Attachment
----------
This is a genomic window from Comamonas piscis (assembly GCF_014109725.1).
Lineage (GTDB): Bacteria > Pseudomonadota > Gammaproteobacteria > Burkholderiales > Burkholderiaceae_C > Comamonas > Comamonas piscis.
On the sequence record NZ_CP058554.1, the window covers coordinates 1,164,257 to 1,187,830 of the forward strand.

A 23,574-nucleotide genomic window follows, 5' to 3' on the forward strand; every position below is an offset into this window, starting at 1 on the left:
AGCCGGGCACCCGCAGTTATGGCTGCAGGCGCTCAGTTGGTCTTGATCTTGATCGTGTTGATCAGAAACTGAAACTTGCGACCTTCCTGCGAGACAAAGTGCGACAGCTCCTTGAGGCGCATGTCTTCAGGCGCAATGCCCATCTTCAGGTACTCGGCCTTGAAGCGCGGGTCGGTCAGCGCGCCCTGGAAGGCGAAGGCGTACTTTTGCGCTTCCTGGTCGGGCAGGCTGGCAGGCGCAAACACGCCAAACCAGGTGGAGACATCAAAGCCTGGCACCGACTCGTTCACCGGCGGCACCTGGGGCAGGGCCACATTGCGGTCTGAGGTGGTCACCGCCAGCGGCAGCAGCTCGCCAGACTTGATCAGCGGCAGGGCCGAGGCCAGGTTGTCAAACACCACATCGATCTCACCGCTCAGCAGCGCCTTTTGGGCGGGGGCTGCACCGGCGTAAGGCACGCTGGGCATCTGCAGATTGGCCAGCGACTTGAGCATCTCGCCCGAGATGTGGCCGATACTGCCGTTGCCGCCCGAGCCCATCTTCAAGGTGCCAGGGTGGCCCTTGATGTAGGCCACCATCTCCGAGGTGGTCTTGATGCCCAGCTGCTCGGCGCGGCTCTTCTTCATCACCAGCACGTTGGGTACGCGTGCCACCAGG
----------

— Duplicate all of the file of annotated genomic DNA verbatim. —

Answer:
This is a genomic window from Comamonas piscis (assembly GCF_014109725.1).
Lineage (GTDB): Bacteria > Pseudomonadota > Gammaproteobacteria > Burkholderiales > Burkholderiaceae_C > Comamonas > Comamonas piscis.
On the sequence record NZ_CP058554.1, the window covers coordinates 1,164,257 to 1,187,830 of the forward strand.

A 23,574-nucleotide genomic window follows, 5' to 3' on the forward strand; every position below is an offset into this window, starting at 1 on the left:
AGCCGGGCACCCGCAGTTATGGCTGCAGGCGCTCAGTTGGTCTTGATCTTGATCGTGTTGATCAGAAACTGAAACTTGCGACCTTCCTGCGAGACAAAGTGCGACAGCTCCTTGAGGCGCATGTCTTCAGGCGCAATGCCCATCTTCAGGTACTCGGCCTTGAAGCGCGGGTCGGTCAGCGCGCCCTGGAAGGCGAAGGCGTACTTTTGCGCTTCCTGGTCGGGCAGGCTGGCAGGCGCAAACACGCCAAACCAGGTGGAGACATCAAAGCCTGGCACCGACTCGTTCACCGGCGGCACCTGGGGCAGGGCCACATTGCGGTCTGAGGTGGTCACCGCCAGCGGCAGCAGCTCGCCAGACTTGATCAGCGGCAGGGCCGAGGCCAGGTTGTCAAACACCACATCGATCTCACCGCTCAGCAGCGCCTTTTGGGCGGGGGCTGCACCGGCGTAAGGCACGCTGGGCATCTGCAGATTGGCCAGCGACTTGAGCATCTCGCCCGAGATGTGGCCGATACTGCCGTTGCCGCCCGAGCCCATCTTCAAGGTGCCAGGGTGGCCCTTGATGTAGGCCACCATCTCCGAGGTGGTCTTGATGCCCAGCTGCTCGGCGCGGCTCTTCTTCATCACCAGCACGTTGGGTACGCGTGCCACCAGG